Now, the book says that you have to shut off all technology -- no music, cameras, cell phones, TV, OR computer. Now, that's a little much, and impossible to go cold turkey. This is not the Sierras and Lake Tahoe of the Donner Party -- we were going to drive in a car to a cabin, not take a covered wagon to a homestead. (And, um, eat food from Safeway. Not Aunt Millie.) So giving up the music part was out, and so was the camera -- I had to take incriminating photos of the weekend hijinks. I wasn't too worried about the cell phone -- mine's usually dead and I never realize it, and I hate texting. (THAT'S what I did when I didn't have a computer -- I talked on the phone for hours. Now I rarely do.) TV -- well, I don't watch much TV anyway (except OMG, LOST, I love LOST). In fact, I should watch MORE TV because sometimes there's good stuff on there, and I'm missing out on all the American Idol conversations at work. But the computer part -- there was no way around it. There was no internet connection at the cabin, and I don't have an iPhone so that was that. No internet for a whole three day weekend.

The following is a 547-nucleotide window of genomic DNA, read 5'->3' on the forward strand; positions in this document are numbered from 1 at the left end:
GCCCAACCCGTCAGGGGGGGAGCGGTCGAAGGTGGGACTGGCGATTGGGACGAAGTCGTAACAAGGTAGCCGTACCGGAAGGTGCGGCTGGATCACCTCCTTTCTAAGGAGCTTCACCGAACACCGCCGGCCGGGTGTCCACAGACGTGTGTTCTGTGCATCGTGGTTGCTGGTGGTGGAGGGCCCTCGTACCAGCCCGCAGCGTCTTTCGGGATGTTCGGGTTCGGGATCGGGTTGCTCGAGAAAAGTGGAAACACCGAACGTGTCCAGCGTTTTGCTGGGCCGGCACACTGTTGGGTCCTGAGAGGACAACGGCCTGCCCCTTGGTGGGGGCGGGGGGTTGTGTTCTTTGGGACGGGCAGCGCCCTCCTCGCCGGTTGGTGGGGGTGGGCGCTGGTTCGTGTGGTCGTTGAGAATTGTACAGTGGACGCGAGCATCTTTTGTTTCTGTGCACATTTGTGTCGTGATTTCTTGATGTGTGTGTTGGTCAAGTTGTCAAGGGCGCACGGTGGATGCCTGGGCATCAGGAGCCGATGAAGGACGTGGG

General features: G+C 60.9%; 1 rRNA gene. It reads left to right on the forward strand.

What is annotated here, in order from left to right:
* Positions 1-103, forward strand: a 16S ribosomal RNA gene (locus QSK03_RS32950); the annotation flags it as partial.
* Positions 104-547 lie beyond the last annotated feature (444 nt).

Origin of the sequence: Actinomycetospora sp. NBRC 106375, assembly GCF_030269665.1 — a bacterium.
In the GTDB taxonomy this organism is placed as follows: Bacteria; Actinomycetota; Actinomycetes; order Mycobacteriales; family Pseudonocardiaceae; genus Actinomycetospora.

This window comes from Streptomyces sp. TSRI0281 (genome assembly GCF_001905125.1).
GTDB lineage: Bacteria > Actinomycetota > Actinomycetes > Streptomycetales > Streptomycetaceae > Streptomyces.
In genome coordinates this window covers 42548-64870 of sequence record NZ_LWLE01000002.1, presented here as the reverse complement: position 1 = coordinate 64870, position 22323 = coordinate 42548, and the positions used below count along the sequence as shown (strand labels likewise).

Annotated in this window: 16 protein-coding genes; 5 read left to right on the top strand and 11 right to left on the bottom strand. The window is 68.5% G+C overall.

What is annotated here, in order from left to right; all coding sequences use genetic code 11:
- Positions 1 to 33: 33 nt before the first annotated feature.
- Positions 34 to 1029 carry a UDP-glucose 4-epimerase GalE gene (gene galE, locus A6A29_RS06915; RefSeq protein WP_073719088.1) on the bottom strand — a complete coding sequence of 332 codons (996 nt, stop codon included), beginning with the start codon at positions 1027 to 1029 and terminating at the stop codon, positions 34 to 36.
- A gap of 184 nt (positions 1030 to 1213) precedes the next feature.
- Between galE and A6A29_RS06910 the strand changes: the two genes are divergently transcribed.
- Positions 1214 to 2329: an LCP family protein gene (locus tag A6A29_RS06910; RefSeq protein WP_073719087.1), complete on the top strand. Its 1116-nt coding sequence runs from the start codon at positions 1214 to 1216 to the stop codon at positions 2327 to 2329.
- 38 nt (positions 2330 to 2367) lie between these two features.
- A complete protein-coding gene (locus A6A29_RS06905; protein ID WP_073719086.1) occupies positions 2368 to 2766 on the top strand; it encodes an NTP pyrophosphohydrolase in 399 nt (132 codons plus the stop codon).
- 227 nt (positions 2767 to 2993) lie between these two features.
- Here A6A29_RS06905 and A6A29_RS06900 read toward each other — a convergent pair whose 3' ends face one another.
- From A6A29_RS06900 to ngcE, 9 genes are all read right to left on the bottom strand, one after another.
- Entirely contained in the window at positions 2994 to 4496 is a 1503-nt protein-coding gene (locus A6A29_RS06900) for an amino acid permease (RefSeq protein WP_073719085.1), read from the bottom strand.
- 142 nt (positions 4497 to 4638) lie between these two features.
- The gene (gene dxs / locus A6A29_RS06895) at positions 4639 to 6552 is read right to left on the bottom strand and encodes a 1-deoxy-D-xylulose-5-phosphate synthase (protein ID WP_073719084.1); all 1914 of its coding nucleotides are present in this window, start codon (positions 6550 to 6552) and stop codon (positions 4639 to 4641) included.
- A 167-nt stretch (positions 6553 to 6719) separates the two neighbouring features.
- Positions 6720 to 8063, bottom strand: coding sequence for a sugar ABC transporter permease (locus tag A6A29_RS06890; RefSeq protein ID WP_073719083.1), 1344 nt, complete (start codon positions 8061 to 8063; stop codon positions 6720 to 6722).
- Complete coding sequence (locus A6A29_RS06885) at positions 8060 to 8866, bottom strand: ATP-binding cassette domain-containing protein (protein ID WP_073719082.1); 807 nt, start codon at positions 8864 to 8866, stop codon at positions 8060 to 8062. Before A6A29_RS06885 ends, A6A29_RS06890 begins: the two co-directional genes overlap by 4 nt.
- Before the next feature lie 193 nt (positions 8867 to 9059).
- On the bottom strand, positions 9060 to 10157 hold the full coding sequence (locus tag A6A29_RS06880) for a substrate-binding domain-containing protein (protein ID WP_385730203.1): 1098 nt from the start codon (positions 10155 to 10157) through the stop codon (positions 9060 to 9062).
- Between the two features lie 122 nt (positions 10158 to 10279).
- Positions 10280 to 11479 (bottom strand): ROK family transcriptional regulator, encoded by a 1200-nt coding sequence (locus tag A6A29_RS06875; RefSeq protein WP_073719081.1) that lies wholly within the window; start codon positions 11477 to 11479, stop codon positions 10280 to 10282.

I got my online time in before we left on our trip, where I got an email from a friend who thought I was mad at her because I seemed stressed the night before. I emailed back that I was worried about the storm coming (that I had found out about on the internet and TV -- had I not turned either on it would have been fine), but in retrospect I was probably weirding out that I was going to be away from the computer.